We’ll follow the same technique for the thumbnails. The elements of the list are floated to display the pictures as an horizontal bar.

#thumbnails {
    background: #000;
    background: rgba(0, 0, 0, 0.8);
    height: 90px;
    left: 0;
    overflow: hidden;
    position: fixed;
    top: 0;
    width: 100%;
    #thumbnails ul {
        margin: 0;
        padding: 0;
    #thumbnails li {
        float: left;
        list-style: none;
        margin: 5px;
        padding: 0;
    #thumbnails a {
        outline: none;
    #thumbnails img {
        width: 112px;

The pointer is placed out of the page. It will be animated at the beginning of the slideshow and moved under the currently displayed slide.

#pointer {
    border: 2px solid #F30;
    cursor: pointer;
    height: 75px;
    left: -100px;
    margin: 3px;
    position: absolute;
    width: 112px;

The flash effect is done with a pure white div fixed over the whole screen. By default it is hidden. It will be shown and faded out dynamically.

#flash {
    background: #FFF;
    display: none;
    height: 100%;
    position: fixed;
    width: 100%;

The same idea holds for the pause text. It is hidden by default.

#pause {
    display: none;
    font: 100px 'Ultra', arial, serif;
    height: 100%;
    opacity: 0.4;
    position: absolute;
    text-align: center;
    text-shadow: 0 0 5px #000;
    width: 100%;
    #pause a {
        color: #FFF;
        height: 100px;
        left: 50%;
        margin: -50px 0 0 -250px;
        position: absolute;
        text-transform: uppercase;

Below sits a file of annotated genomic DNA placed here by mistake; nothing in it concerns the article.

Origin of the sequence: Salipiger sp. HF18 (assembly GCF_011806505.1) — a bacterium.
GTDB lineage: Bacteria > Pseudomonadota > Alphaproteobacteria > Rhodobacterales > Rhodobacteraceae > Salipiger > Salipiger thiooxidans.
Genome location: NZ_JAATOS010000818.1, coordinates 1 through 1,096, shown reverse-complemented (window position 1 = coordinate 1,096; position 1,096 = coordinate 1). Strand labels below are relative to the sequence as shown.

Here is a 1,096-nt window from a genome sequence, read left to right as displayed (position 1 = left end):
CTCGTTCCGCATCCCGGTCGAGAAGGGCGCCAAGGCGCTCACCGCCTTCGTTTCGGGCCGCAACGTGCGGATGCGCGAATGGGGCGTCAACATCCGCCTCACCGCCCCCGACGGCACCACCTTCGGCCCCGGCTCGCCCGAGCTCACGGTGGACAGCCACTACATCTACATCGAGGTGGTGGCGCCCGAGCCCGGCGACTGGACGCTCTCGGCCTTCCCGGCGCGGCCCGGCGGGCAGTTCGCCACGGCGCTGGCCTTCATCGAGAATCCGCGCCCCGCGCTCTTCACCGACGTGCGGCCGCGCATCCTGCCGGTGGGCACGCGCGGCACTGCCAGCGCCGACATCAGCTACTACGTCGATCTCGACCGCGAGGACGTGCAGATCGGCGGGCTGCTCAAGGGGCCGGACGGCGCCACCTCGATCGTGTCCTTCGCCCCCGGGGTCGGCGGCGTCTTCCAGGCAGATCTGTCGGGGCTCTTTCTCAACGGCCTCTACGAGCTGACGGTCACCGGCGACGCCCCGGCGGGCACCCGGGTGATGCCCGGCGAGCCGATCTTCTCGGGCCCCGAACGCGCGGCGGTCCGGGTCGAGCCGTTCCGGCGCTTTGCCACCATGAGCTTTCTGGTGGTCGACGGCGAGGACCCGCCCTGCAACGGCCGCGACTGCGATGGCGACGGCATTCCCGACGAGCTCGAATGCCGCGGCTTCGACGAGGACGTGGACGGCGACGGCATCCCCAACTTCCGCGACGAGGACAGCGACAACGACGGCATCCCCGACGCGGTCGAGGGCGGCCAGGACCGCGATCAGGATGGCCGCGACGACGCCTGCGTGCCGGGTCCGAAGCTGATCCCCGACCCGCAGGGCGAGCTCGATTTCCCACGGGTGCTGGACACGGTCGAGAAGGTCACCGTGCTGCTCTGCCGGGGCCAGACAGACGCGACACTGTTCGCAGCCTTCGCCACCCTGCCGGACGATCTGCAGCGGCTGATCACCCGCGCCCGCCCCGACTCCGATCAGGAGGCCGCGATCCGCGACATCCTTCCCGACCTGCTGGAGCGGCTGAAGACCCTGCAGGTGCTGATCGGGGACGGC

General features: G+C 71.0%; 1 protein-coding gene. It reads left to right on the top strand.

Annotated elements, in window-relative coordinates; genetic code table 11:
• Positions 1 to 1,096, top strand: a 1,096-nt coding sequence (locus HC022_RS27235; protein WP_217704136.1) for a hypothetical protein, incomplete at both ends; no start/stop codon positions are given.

top: 50%;
        width: 500px;

For the volume links we’ll use some nice icons. The volume button has three states defined by three classes showing different icons. We use the CSS sprites technique to reduce the number of png files loaded. Read more about the CSS image replacement and CSS sprites technique on Css-tricks.

#volume {
    left: 10px;
    opacity: 0.8;
    position: absolute;
    top: 100px;
    #volume a {
    	background: transparent url(../img/icons.png) no-repeat;
    	display: block;
    	height: 30px;
    	text-indent: -9999px;
    	width: 30px;
    #volume.all a {
        background-position: 0 0;
    #volume.some a {
        background-position: -30px 0;
    #volume.none a {
        background-position: -60px 0;

Finally, we’ll customize some Vegas default styles to adjust the overlay pattern and the position of the loading indicator.

.vegas-loading {
    top: auto;
    bottom: 40px;
    left: 40px;
.vegas-overlay {
    background-image: url(../js/vegas/overlays/02.png);

And we’ll also make some adjustments to the jScrollPane default styles in order to get a nice scrollbar fitting our gallery.

.jspHorizontalBar {
    height: 5px;
    .jspHorizontalBar .jspTrack {
         background: #333;
    .jspHorizontalBar .jspDrag {
         background: #666;
         cursor: ew-resize;
#thumbnails:hover .jspHorizontalBar .jspDrag {
    background: #F30;

The JavaScript